Wellness Tips for September

Lemon-sole-small


September is like the second wind you may feel after lagging a bit during a (physical or mental) marathon. Traditionally many people start resolutions in January but I don’t find that very conducive to change. The cold grey days are harsh enough, why put more pressure on yourself?


September is a much better time to bring add some health changes if your lifestyle is slightly lacking. There’s still light in the evenings but the crisper weather makes it easier to add some physical activity than in the sluggish mugginess. It’s also quite a while yet till Christmas so you can concentrate on just getting it into your stride before the hectic festivities. Here are some things I do at the start of every autumn


In Traditional Chinese Medicine (TCM) autumn is characterized by dryness, much like the crinkling of fallen red and brown leaves under your feet. The Lung is most susceptible to dryness, characterised by dry, sore throats, nosebleeds and the common cold.


This is the time to for moistening foods; plenty of salads (not too cold, remember the Spleen!) and vegetables. Pears, although available year-round nowadays, is in season now and are wonderfully moistening. There’s a variety of pear called li (available in Chinese supermarkets) which are very crunchy. Some people remark how they have less flavour and more water than the normal “green” pears but I love how refreshing they feel around this time of year.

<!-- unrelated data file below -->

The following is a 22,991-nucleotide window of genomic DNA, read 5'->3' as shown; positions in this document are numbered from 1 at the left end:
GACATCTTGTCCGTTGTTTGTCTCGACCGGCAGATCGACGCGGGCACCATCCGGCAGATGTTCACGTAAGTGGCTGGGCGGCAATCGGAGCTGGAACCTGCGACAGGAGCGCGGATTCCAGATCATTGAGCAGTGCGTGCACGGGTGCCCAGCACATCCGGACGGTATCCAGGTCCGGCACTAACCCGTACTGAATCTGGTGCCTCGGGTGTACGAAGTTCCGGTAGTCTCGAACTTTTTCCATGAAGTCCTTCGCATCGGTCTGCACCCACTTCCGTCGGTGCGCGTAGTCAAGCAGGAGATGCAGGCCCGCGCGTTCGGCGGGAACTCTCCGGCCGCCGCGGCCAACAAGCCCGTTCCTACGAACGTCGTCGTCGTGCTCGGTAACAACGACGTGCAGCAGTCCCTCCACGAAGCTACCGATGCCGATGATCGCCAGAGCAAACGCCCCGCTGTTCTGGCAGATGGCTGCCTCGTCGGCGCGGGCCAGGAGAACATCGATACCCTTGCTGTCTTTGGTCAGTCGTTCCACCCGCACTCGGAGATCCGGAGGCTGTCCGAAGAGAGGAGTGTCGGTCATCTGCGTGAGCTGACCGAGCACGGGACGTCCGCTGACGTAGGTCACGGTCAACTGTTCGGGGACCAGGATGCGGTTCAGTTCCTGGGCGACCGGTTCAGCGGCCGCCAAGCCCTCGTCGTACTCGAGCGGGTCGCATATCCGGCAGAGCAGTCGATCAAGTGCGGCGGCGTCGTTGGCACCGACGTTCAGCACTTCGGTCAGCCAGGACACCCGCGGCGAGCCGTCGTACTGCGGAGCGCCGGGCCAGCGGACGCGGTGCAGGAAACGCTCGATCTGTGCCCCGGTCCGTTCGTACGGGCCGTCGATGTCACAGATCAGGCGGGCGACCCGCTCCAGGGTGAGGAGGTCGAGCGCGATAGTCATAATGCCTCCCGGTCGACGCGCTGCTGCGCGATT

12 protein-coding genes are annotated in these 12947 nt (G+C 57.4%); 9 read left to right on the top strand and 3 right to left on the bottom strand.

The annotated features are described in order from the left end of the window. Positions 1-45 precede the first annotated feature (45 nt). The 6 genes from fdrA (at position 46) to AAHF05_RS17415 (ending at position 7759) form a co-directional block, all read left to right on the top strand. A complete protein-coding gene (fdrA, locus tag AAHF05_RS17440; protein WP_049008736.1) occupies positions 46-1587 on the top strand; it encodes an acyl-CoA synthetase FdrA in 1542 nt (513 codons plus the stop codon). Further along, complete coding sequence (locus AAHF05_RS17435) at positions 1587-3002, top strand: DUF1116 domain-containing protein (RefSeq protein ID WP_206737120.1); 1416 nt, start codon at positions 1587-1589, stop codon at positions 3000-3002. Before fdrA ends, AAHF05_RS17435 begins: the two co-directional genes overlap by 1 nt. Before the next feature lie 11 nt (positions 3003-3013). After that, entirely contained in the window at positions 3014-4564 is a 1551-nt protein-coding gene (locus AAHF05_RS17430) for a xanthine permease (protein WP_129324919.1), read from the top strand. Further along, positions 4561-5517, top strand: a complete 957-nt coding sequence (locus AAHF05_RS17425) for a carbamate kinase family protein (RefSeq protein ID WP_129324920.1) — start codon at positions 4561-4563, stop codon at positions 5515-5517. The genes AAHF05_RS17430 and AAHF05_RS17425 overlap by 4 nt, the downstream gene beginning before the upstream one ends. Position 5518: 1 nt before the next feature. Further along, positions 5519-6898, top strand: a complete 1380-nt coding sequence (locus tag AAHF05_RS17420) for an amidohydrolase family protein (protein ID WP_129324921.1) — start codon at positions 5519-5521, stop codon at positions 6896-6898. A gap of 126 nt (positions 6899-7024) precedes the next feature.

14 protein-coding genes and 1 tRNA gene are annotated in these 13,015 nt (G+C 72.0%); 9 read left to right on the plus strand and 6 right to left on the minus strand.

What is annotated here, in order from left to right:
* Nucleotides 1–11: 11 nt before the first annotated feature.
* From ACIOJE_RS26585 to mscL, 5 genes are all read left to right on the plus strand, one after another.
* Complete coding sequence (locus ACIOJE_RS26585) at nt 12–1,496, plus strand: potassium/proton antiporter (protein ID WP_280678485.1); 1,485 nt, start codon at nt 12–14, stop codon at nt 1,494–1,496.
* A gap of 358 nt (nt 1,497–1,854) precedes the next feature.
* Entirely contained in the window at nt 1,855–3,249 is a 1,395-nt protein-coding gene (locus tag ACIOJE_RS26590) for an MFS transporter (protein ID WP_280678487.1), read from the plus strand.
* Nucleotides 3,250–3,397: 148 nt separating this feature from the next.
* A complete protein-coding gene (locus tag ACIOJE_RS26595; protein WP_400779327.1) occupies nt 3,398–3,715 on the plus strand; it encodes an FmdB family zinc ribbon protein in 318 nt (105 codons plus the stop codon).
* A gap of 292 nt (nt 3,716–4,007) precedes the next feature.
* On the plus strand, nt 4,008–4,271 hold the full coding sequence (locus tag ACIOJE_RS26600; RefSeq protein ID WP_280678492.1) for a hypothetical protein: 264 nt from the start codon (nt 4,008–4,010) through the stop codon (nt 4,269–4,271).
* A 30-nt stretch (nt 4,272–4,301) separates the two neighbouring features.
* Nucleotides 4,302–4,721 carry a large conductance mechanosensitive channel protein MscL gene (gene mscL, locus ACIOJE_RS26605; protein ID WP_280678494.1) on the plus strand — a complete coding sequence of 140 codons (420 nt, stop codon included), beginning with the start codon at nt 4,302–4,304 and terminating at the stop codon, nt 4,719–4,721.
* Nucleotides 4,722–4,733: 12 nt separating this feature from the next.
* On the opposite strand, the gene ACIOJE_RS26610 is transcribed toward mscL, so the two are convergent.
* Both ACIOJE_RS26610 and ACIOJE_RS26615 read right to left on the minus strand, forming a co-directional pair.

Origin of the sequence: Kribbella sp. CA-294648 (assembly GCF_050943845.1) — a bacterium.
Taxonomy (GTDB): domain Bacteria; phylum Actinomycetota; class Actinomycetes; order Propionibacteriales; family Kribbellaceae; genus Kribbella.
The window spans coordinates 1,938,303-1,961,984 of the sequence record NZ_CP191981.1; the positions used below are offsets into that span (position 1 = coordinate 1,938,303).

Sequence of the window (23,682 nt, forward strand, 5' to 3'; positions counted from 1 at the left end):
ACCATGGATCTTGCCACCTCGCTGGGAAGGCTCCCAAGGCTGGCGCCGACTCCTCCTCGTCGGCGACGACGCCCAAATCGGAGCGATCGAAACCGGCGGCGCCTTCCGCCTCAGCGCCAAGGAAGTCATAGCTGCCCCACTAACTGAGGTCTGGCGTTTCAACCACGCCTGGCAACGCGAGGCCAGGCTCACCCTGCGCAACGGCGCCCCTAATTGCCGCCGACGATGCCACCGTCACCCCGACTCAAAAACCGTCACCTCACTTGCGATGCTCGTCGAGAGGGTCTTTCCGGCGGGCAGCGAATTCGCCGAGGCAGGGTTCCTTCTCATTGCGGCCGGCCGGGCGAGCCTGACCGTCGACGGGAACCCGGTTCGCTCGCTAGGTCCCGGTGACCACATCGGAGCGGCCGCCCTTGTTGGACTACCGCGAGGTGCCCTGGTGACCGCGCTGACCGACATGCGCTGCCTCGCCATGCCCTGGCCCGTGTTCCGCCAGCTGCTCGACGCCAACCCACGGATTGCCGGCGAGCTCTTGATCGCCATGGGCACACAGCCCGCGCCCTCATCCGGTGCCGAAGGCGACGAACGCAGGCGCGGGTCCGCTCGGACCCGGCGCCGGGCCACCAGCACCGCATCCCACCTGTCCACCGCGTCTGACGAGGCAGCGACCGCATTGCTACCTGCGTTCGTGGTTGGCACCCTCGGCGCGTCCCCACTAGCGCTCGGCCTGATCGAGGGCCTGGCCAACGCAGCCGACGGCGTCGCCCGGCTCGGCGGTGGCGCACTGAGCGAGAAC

Have your fill of tomatoes before the winter, and include tofu, pine nuts, peanuts and pork. The picture above has pan-fried lemon sole on a bed of stir-fried greens, cabbage and mushrooms with steamed asparagus. Tomatoes were quickly tossed in the pan to warm them up but not over-cooked and all this was served with a nice juicy beetroot salad (which I have prepared and sitting on the counter while the rest of dinner is being made so that it’s not fridge cold). A dollop of Greek yogurt can be added if you want.


Photo credit: K Leoungk


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One thought on “Wellness Tips for September

  1. Pingback: Autumn and Traditional Chinese Medicine | The Happy Acupuncturist

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